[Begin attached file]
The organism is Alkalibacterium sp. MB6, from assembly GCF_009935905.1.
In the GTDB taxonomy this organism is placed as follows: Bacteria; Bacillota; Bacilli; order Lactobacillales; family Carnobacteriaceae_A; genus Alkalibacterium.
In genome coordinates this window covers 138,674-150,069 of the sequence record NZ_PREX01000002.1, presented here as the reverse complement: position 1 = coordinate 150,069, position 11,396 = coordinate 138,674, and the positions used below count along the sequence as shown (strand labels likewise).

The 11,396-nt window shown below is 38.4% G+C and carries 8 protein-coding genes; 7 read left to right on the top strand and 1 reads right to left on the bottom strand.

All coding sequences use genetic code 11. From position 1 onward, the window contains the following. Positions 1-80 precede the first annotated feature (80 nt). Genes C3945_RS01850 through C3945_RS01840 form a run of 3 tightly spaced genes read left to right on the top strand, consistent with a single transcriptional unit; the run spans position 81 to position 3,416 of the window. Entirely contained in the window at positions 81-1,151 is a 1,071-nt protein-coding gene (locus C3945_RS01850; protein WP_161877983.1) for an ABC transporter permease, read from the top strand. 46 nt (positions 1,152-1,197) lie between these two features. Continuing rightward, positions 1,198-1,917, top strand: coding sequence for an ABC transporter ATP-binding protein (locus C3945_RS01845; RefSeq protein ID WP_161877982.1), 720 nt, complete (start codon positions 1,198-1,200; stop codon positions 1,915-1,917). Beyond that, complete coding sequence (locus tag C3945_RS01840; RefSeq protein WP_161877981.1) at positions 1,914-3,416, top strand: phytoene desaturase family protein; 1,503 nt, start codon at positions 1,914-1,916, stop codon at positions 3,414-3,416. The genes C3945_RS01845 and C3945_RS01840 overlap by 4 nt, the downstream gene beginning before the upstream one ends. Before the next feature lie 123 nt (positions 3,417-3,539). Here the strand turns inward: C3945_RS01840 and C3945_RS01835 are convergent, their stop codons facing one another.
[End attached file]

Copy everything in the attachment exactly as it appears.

The organism is Alkalibacterium sp. MB6, from assembly GCF_009935905.1.
In the GTDB taxonomy this organism is placed as follows: Bacteria; Bacillota; Bacilli; order Lactobacillales; family Carnobacteriaceae_A; genus Alkalibacterium.
In genome coordinates this window covers 138,674-150,069 of the sequence record NZ_PREX01000002.1, presented here as the reverse complement: position 1 = coordinate 150,069, position 11,396 = coordinate 138,674, and the positions used below count along the sequence as shown (strand labels likewise).

The 11,396-nt window shown below is 38.4% G+C and carries 8 protein-coding genes; 7 read left to right on the top strand and 1 reads right to left on the bottom strand.

All coding sequences use genetic code 11. From position 1 onward, the window contains the following. Positions 1-80 precede the first annotated feature (80 nt). Genes C3945_RS01850 through C3945_RS01840 form a run of 3 tightly spaced genes read left to right on the top strand, consistent with a single transcriptional unit; the run spans position 81 to position 3,416 of the window. Entirely contained in the window at positions 81-1,151 is a 1,071-nt protein-coding gene (locus C3945_RS01850; protein WP_161877983.1) for an ABC transporter permease, read from the top strand. 46 nt (positions 1,152-1,197) lie between these two features. Continuing rightward, positions 1,198-1,917, top strand: coding sequence for an ABC transporter ATP-binding protein (locus C3945_RS01845; RefSeq protein ID WP_161877982.1), 720 nt, complete (start codon positions 1,198-1,200; stop codon positions 1,915-1,917). Beyond that, complete coding sequence (locus tag C3945_RS01840; RefSeq protein WP_161877981.1) at positions 1,914-3,416, top strand: phytoene desaturase family protein; 1,503 nt, start codon at positions 1,914-1,916, stop codon at positions 3,414-3,416. The genes C3945_RS01845 and C3945_RS01840 overlap by 4 nt, the downstream gene beginning before the upstream one ends. Before the next feature lie 123 nt (positions 3,417-3,539). Here the strand turns inward: C3945_RS01840 and C3945_RS01835 are convergent, their stop codons facing one another.